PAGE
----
Time on the internet can be informative, instructive and even pleasant, there is already significant literature on the potential harm caused by young children's problematic internet use (PIU). A new study is one of only a few that examines PIU's effects on older adolescents.
Strategic air purifier placement reduces virus spread within music classrooms23h
The University of Minnesota School of Music was concerned about one-on-one teaching during the COVID-19 pandemic and wondered if it should supplement its ventilation system with portable HEPA air purifiers.
First AI system for contactless monitoring of heart rhythm using smart speakers1d
Researchers have developed a new skill for a smart speaker that for the first time monitors both regular and irregular heartbeats without physical contact.
Good-bye Zoom. Hello Low-Key Ambient Snooping3h
If you are missing out on serendipity in your remote work, try ramping up your 2-D audio copresence.
Paw hygiene is no reason to ban assistance dogs from hospitals – they're cleaner than people's shoes1d
Well over 10,000 people in Europe use an assistance dog; think of guide dogs for people with a visual impairment, hearing dogs for people with a hearing impairment, medical response service dogs and psychiatric service dogs.
Majority of women can still give birth naturally if their water breaks early1d
About 11% of women who carry to term will experience prelabor rupture of membrane — a condition where the amniotic sac breaks open early, but labor doesn't begin.
Could Time Loops Be the New Big Thing for Next-Gen Consoles?2h
New SSD technology helps developers bend space and time—and creativity.
Squids: Sophisticated skin23h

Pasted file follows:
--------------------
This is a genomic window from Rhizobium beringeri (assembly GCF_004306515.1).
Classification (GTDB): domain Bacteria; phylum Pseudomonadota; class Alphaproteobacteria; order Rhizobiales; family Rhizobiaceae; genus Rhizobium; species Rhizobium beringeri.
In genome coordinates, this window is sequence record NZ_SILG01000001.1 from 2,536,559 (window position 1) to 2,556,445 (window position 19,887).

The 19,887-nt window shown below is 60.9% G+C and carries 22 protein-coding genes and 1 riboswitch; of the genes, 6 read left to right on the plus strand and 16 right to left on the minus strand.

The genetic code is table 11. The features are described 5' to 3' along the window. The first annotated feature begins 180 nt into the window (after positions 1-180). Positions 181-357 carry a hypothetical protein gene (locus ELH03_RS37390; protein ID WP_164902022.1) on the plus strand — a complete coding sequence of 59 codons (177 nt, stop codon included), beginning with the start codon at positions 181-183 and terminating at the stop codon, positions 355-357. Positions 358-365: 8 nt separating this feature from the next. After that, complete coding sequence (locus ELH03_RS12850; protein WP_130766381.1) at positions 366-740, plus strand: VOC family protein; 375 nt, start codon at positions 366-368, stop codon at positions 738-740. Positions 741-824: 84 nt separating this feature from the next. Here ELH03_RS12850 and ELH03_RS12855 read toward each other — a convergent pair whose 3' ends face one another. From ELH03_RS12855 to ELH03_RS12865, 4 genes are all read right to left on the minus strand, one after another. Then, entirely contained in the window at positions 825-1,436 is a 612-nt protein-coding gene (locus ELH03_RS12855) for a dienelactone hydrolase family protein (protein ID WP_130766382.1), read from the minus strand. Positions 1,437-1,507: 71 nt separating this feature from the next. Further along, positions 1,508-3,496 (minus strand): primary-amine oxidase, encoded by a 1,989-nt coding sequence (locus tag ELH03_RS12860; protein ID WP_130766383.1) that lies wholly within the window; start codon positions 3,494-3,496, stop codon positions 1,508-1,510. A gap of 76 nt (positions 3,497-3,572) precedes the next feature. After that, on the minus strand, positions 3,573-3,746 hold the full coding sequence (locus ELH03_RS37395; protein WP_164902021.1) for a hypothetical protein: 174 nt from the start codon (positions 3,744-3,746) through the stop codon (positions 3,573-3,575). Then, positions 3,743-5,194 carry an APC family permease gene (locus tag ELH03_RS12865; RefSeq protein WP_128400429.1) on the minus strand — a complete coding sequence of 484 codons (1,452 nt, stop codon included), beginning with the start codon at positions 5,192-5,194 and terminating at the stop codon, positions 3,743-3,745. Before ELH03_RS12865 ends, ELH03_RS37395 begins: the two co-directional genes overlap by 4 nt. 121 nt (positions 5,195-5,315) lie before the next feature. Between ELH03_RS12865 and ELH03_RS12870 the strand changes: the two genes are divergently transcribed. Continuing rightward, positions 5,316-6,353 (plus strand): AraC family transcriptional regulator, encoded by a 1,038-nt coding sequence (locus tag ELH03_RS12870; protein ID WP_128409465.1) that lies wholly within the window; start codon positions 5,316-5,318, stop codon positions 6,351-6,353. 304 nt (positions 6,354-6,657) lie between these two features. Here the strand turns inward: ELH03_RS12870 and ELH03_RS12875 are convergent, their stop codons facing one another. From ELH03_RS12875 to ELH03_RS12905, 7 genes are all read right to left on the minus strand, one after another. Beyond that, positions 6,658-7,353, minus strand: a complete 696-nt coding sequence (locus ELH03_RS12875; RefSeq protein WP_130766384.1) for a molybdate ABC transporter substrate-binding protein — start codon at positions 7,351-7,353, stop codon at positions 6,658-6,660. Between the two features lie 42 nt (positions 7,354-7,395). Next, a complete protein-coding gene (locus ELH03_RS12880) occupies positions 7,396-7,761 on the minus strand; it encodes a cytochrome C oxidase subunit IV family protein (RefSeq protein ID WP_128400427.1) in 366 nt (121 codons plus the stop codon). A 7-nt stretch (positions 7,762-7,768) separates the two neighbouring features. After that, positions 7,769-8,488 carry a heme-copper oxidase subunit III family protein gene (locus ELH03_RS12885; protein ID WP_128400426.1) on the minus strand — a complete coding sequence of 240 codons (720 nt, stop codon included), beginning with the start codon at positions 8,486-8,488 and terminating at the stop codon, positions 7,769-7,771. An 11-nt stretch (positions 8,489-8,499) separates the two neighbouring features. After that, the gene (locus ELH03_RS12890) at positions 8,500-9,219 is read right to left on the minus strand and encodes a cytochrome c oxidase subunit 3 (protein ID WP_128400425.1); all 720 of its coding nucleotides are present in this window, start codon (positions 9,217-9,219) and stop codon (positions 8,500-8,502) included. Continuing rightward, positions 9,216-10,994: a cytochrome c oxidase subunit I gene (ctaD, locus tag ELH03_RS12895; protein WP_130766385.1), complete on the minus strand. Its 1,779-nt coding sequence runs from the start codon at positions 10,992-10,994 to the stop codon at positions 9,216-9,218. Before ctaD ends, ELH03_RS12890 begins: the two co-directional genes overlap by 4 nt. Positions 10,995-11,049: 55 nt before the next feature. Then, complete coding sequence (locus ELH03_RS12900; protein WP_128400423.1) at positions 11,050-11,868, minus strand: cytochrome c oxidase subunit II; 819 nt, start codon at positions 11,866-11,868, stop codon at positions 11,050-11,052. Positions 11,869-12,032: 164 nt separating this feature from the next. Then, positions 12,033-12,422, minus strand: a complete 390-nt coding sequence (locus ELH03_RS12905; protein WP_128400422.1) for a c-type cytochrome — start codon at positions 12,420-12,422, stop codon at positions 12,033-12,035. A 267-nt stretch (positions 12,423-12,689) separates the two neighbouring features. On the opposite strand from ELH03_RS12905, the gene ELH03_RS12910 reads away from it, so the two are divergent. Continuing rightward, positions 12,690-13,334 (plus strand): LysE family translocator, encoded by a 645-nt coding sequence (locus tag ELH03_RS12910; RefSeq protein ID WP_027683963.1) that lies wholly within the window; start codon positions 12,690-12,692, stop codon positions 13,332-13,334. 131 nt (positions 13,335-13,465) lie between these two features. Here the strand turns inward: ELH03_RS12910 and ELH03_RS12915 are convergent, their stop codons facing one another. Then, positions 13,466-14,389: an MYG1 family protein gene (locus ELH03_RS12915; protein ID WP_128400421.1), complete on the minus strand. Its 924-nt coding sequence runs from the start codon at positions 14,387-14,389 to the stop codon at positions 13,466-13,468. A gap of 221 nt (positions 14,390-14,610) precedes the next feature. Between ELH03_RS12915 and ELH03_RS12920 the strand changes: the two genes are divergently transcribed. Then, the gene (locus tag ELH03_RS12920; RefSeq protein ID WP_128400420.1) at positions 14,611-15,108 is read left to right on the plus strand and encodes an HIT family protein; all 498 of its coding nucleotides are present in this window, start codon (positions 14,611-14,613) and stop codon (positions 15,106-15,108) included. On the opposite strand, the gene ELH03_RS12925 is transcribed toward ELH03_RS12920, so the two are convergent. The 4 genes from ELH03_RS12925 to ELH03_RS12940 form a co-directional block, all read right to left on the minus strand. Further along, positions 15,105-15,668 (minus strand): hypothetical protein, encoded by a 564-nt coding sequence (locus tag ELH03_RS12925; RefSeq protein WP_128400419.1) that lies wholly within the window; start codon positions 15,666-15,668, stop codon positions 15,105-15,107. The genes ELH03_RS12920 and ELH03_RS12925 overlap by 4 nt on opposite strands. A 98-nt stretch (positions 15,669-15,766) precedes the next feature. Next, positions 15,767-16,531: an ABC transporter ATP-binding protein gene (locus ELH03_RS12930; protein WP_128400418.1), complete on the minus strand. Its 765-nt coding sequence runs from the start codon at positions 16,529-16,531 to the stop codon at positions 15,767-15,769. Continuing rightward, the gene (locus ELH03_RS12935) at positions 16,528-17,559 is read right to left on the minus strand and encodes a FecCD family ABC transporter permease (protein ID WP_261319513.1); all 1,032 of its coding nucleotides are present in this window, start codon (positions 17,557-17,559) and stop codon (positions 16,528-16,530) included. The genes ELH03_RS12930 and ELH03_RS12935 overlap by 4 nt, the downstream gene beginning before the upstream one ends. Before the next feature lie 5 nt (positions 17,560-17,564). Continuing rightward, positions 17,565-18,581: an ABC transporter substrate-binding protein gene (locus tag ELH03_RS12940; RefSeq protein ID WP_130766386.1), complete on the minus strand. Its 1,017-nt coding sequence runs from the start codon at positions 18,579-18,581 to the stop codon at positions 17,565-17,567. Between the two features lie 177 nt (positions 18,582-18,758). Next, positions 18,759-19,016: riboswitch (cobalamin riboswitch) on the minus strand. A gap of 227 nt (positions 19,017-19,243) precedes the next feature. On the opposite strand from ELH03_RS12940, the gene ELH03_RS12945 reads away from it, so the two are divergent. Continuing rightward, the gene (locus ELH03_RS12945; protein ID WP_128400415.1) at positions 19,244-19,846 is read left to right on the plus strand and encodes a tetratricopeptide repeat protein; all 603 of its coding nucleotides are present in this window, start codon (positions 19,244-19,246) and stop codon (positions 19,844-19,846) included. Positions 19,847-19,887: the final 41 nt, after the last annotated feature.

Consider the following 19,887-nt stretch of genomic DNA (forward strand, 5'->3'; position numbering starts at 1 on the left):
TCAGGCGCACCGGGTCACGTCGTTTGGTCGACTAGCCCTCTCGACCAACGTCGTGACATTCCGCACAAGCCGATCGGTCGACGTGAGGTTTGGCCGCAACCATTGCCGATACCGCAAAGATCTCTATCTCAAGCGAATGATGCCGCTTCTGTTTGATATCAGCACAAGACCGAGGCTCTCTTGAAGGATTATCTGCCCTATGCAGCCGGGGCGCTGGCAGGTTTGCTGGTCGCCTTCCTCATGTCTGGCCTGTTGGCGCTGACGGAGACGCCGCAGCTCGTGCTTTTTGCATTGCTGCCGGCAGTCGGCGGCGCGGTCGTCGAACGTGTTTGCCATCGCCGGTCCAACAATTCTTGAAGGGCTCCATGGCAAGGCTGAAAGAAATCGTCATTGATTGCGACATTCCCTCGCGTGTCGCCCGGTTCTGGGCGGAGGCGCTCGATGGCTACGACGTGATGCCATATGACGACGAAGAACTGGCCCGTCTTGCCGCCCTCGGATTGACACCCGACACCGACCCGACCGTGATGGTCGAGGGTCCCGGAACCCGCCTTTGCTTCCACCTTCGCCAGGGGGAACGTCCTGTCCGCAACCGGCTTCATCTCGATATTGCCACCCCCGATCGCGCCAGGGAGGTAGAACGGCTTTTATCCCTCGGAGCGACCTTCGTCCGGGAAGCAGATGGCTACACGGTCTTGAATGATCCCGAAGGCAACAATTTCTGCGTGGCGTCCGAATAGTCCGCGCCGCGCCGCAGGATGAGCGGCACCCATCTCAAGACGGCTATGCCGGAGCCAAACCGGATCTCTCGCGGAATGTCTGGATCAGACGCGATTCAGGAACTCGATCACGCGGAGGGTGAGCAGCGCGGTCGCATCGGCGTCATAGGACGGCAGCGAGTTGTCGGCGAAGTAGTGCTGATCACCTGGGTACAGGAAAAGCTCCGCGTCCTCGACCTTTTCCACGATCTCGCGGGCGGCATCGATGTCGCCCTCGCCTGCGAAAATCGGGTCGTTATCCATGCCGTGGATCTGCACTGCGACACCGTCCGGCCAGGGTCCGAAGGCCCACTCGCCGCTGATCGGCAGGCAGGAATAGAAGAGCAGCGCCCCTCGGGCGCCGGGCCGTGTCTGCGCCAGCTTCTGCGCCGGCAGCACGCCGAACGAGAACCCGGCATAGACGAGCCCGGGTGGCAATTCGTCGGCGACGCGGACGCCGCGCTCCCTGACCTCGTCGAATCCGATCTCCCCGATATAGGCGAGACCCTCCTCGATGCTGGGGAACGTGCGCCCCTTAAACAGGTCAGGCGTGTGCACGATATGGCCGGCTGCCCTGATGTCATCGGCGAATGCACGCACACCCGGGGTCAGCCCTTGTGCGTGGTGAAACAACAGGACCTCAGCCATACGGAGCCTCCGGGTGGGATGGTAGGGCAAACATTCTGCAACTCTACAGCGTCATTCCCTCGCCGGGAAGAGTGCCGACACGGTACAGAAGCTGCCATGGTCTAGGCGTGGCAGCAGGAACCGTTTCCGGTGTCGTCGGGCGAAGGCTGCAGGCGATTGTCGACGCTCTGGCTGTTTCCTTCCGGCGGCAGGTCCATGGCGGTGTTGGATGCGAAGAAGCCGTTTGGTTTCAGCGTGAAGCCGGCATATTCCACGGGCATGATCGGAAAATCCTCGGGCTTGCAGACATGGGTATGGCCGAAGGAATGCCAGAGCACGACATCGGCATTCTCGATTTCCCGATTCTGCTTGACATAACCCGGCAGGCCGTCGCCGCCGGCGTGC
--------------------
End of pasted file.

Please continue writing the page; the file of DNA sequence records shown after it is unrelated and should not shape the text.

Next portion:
Squids' remarkable ability to tune both the color and brightness of their iridescence comes down to a subtle but powerful mechanism.
Ethnobotanical survey enlightens traditional knowledge, use and conservation of plants in Kenya1d
An ethnobotanical survey conducted in Tharaka-Nithi County in Kenya has revealed high traditional knowledge of plant resources held by the residents. This is the first study ever done in all the regions of the county, according to researchers from the Sino-Africa Joint Research Center (SAJOREC) of the Chinese Academy of Sciences (CAS).
Your brain warps your memories so you can remember them better3h
The brain exaggerates the differences between similar memories in order to recall them more effectively.
France conducts first military drills in space21h
France has begun its first military exercises in space to test its ability to defend its satellites, in a sign of the growing competition between world powers in Earth's orbit.
It's time to bolster women in conservation2d
Women are largely being excluded from decisions about conservation and natural resources, with potentially detrimental effects on conservation efforts globally, according to research.
Fossil forests under Antarctic ice1h
In around 1833 the first specimens of fossilized wood from Antarctica were reported by surgeon, naturalist and artist James Eights.
Gigantisk cyberangreb med navn efter København udnytter gabende sikkerhedshul hos Microsoft5h
Dansk sikkerhedsfirma opdagede som de første det hul i Microsofts mailsystem, som kan have givet kinesiske hackere adgang til mails, kalendere og virksomheders interne netværk.
One giant step: Moon race hots up18h
As Russia and China sign a deal for a shared lunar space station, we look at the new race to the Moon with Nokia even working with NASA to give it a 4G network.
New brain sensor offers Alzheimer's answers23h
Researchers have found an explanation for why Alzheimer's drugs have limited effectiveness and why patients get much worse after going off of them.
Seeing the forest for the shrubs in southern Appalachia1d
As ecosystems respond to human activity, what species will emerge as new trailblazers, shaping the diversity and resilience of these changing environments? And how can land managers identify these species early on to better prepare for the future?
How would rain be different on an alien world?2d
On Titan, Saturn's largest moon, it rains on a regular basis. As with Earth, these rains are the result of liquid evaporating on the surface, condensing in the skies, and falling back to the surface as precipitation. On Earth, this is known as the hydrological (or water) cycle, which is an indispensable part of our climate. In Titan's case, the same steps are all there, but it is methane that is b